Remember the roasted Thief in The Cook, The Thief, His Wife, and Her Lover… and the drunken prawns in Tampopo? And who could ever banish the memory of five raw eggs chugged in Rocky… or the boiled shoe with the linguini laces in The Gold Rush? And let us not forget the machine-made breakfast and Mr. T. cereal in Pee-Wee’s Big Adventure, or the tropical-fish sushi in A Fish Called Wanda.

In some weird way movies and food compliment each other and often lead to some of the more memorable gustatory experiences, so why not curl up with a recipe and a great film tonight. Here are some rather tantalising suggestions to get you started:.

FRIED GREEN TOMATOES (from the film of the same name)

Biscotti-encrusted fried green tomatoes with a goat cheese mousse, smoky-flavored corn salsa and a blackened poblano pepper and scallion-spiked cream is the pinnacle – but here’s a lip-smacking and easier to prepare variation: .

  • 2 green tomatoes, sliced 1/4 inch thick
  • 1/2 cup buttermilk
  • 1/4 cup masa harina (corn flour) or flour
  • 1/4 cup cornmeal
  • salt and pepper (or creole seasoning) to taste
  • oil or bacon grease for frying
  1. Soak the tomato slices in the buttermilk for at least 30 minutes.
  2. Mix the flour, cornmeal, salt and pepper.
  3. Pull the tomato slices out of the buttermilk dredge them in the cornmeal mixture.
  4. Fry the tomato slices in oil over medium heat until golden brown on both sides, about 3-4 minute per side.


Clemenza says:
“Start with a little oil, and fry some garlic. Add the tomatoes and tomato paste, and fry. Be sure it doesn’t stick. When boiling, add the sausages and meatballs. Add some red wine and sugar.”

CROQUE MADAME (ham & chs w/ fried egg – from Spanglish)

Adam Sandler’s version was “cooked” up by Thomas Keller. Here is the recipe:

3-4 slices of bacon
2 slices of Monterey Jack cheese
2 slices of toasted rustic country loaf (or other GOOD bread)
1 tbsp of mayo
4 tomato slices
2 leaves of butter lettuce
1 teaspoon butter
1 egg

Cook the bacon until crisp, drain on paper towels
Place slices of cheese on one side of toasted bread. Place in toaster oven or in oven under broiler to melt.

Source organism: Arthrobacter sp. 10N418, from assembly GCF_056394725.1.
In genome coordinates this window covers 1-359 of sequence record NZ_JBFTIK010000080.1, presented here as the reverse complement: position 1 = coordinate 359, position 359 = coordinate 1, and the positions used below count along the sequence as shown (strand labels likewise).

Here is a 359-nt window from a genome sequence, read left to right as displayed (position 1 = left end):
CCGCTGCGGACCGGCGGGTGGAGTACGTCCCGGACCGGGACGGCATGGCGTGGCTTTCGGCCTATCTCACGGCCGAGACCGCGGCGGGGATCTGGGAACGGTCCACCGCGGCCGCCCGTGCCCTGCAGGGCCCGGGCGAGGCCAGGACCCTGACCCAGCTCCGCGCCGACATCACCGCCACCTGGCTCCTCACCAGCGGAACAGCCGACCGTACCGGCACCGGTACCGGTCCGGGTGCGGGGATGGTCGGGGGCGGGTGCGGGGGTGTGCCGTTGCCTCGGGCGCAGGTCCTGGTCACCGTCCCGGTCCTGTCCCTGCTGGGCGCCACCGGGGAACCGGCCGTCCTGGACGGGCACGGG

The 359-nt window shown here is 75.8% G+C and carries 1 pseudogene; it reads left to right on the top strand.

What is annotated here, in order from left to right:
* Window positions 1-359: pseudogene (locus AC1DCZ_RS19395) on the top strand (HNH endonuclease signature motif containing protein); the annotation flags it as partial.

Spread mayo on other slice of bread top with bacon, sliced tomato, and lettuce
On non-stick skillet, melt butter over medium heat. Fry egg, turning over briefly (keeping the yolk runny)
Slide finished egg on top of lettuce, top with other slice of bread (recommend cheese-side down)
Place sandwich on plate and slice in half, letting yolk run down sandwich.

EGG IN A BASKET   (from Moonstruck)

The dish is typically bread with an egg in the center and then cooked with a little butter or oil.

It is commonly prepared by cutting a circular or square hole in the center of a piece of bread. The bread, sometimes buttered prior to cooking, is fried in a pan with butter, margarine, cooking oil, or other fat similarly to how bread is cooked in a grilled cheese sandwich. When browned, the bread is flipped, and the egg is cracked into the “basket” cut into the toast. Alternatively, the egg may be dropped into the bread before the bread is browned. The time the egg is placed in the bread is dependent on desired consistency.

To obtain even cooking, the dish is often either covered or flipped while cooking. It is also important not to cook the dish at too high or low a temperature, or the bread may burn before the egg is fully cooked, or vice versa.

Eat Pray Love: Cacio e Pepe Pasta Sauce

CACIO E PEPE PASTA SAUCE  (from Eat Pray Love)

In honor of the movie staring Julia Roberts, we chose perhaps one of the most famous simple Roman pasta sauces, made with black pepper and aged Pecorino Romano. It is sure to restore your appetite for life! Buon appetito.